Tumor Biology

, Volume 37, Issue 7, pp 9755–9769 | Cite as

The far-upstream element-binding protein 2 is correlated with proliferation and doxorubicin resistance in human breast cancer cell lines

  • Ying-Ying Wang
  • Xiao-Ling Gu
  • Chao Wang
  • Hua Wang
  • Qi-Chao Ni
  • Chun-Hui Zhang
  • Xia-Fei Yu
  • Li-Yi Yang
  • Zhi-Xian He
  • Guo-Xin Mao
  • Shu-Yun Yang
Original Article


Far-upstream element (FUSE)-binding protein 2 (FBP2) was a member of single-stranded DNA-binding protein family; it played an important role in regulating transcription and post-transcription and is involved in the regulation of C-MYC gene expression in liver tumors. However, the role of FBP2 in breast cancer and its mechanism has not been studied yet. Here, we discovered that FBP2 was up-regulated in breast cancer tissues and breast cancer cell lines. Moreover, immunohistochemistry analysis demonstrated that up-regulated FBP2 was highly associated with tumor grade, Ki-67, and poor prognosis, which was an independent prognostic factor for survival of breast cancer patients. At the cellular level, we found that FBP2 was correlated with cell cycle progression by accelerating G1/S transition, and knockdown of FBP2 could weaken cell proliferation, anchorage-independent cell growth, while enhancing the sensitivity of breast cancer cells to doxorubicin. More importantly, we found that activation of PI3K/AKT pathway could phosphorylate FBP2, and then make FBP2 shuttle from cytoplasm into the nucleus, which was the main mechanism of breast cancer cell proliferation and drug resistance. Taken together, our findings supported the notion that FBP2 might via PI3K/AKT pathway influence breast cancer progression and drug resistance, which might provide a new target for the design of anti-cancer drugs for breast cancer patients.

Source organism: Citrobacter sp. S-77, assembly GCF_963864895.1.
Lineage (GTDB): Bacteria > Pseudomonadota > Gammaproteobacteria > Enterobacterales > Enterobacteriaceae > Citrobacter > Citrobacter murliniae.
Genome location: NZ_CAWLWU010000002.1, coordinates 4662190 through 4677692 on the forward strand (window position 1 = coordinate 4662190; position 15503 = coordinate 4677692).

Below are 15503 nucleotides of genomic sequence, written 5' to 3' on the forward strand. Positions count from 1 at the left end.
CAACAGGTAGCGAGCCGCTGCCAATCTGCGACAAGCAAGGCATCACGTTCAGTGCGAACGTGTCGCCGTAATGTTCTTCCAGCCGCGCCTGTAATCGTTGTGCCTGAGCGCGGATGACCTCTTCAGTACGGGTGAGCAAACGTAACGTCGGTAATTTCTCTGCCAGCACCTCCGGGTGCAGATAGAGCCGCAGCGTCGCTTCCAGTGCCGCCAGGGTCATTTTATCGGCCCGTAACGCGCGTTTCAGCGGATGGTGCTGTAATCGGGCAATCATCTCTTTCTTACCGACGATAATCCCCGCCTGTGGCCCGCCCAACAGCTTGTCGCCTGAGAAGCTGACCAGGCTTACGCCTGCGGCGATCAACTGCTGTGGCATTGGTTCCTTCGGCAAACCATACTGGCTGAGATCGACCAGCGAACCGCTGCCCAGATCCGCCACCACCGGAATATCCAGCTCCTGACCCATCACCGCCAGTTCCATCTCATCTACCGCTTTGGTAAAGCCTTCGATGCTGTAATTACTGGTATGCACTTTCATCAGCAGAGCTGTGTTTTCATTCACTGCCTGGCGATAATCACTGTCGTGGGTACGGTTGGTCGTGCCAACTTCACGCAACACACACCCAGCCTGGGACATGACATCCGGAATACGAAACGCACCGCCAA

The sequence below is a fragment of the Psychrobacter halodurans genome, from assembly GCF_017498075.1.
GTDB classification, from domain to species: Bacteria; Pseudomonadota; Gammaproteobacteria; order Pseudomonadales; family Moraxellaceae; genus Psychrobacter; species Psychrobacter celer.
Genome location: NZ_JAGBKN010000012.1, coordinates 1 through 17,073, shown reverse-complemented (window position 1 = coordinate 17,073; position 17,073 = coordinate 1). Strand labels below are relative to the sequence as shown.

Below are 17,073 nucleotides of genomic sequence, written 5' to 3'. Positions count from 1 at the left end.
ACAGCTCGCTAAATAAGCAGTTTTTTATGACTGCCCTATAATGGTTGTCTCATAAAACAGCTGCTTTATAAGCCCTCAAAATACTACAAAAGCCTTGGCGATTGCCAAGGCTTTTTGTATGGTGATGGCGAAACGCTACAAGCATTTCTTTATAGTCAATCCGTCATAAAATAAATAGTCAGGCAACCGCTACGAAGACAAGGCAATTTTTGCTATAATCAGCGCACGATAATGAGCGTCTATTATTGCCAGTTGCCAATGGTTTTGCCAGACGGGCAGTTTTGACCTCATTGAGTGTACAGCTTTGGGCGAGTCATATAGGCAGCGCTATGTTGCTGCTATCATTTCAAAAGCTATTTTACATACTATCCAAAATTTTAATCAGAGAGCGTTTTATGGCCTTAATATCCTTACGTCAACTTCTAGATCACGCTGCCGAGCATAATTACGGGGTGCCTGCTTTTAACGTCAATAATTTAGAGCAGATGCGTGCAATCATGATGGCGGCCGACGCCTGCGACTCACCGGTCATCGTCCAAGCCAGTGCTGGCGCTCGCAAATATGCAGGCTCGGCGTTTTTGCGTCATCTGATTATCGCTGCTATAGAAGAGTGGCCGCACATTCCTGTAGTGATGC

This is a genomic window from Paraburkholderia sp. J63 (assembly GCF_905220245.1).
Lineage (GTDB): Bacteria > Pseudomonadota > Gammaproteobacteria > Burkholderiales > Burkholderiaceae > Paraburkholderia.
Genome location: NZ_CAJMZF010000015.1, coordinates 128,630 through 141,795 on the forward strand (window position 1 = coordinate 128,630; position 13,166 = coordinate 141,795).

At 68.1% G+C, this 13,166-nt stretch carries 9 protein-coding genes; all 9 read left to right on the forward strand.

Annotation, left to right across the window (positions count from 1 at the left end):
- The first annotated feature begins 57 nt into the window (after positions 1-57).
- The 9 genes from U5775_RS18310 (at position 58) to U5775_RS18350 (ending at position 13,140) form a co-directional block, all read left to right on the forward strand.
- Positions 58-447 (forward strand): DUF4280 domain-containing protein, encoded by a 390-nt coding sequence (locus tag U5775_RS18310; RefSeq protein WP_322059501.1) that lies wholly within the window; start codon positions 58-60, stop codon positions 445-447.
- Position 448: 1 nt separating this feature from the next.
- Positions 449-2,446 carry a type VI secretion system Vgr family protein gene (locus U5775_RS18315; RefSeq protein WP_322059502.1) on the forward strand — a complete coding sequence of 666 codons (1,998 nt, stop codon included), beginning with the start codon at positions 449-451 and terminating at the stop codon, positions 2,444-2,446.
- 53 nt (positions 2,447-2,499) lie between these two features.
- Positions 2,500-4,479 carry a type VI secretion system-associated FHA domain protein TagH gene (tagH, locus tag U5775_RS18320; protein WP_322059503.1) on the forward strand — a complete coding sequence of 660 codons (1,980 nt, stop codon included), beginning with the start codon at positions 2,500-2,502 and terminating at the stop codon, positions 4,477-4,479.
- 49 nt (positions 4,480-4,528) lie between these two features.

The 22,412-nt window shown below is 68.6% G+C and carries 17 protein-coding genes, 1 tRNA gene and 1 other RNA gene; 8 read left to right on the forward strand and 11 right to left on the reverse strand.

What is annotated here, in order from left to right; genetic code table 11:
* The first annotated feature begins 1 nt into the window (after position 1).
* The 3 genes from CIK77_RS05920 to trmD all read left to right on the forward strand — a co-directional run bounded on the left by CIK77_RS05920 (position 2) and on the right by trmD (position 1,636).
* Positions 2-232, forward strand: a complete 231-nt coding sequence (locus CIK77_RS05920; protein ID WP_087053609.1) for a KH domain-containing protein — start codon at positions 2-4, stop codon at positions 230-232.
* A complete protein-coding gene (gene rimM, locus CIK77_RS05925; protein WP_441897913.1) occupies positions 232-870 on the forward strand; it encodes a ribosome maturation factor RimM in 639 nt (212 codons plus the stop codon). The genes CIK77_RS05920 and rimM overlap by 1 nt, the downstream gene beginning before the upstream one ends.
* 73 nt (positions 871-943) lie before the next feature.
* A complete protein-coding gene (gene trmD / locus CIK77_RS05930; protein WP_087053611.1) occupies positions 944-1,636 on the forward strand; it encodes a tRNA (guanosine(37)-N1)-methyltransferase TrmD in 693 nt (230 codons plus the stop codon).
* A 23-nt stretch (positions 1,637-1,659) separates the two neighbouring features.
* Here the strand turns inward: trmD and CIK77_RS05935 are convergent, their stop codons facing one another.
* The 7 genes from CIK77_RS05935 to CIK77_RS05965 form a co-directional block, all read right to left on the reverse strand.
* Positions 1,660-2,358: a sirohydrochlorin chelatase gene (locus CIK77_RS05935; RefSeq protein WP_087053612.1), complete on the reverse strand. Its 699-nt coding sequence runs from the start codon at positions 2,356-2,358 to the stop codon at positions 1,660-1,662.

Breast cancer FBP2 Proliferation Prognosis Doxorubicin Resistance 



This study was supported by the National Natural Science Foundation of China (grants no. 81302285, no. 81472185) and The Natural Science Foundation of Nantong University (no. 12Z009).

Compliance with Ethical Standards

Conflict of interest

The authors declare that they have no conflict of interest.


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Copyright information

© International Society of Oncology and BioMarkers (ISOBM) 2016

Authors and Affiliations

  • Ying-Ying Wang
    • 1
  • Xiao-Ling Gu
    • 2
  • Chao Wang
    • 1
  • Hua Wang
    • 4
  • Qi-Chao Ni
    • 4
  • Chun-Hui Zhang
    • 4
  • Xia-Fei Yu
    • 4
  • Li-Yi Yang
    • 4
  • Zhi-Xian He
    • 4
  • Guo-Xin Mao
    • 2
  • Shu-Yun Yang
    • 3
  1. 1.Department of Pathogen Biology, Medical College, Jiangsu Province Key Laboratory for Inflammation and Molecular Drug TargetNantong UniversityNantongChina
  2. 2.Department of OncologyAffiliated Hospital of Nantong UniversityNantongChina
  3. 3.Department of PathologyNantong University Cancer Hospital, Nantong UniversityNantongChina
  4. 4.Department of General SurgeryThe Affiliated Hospital of Nantong UniversityNantongChina

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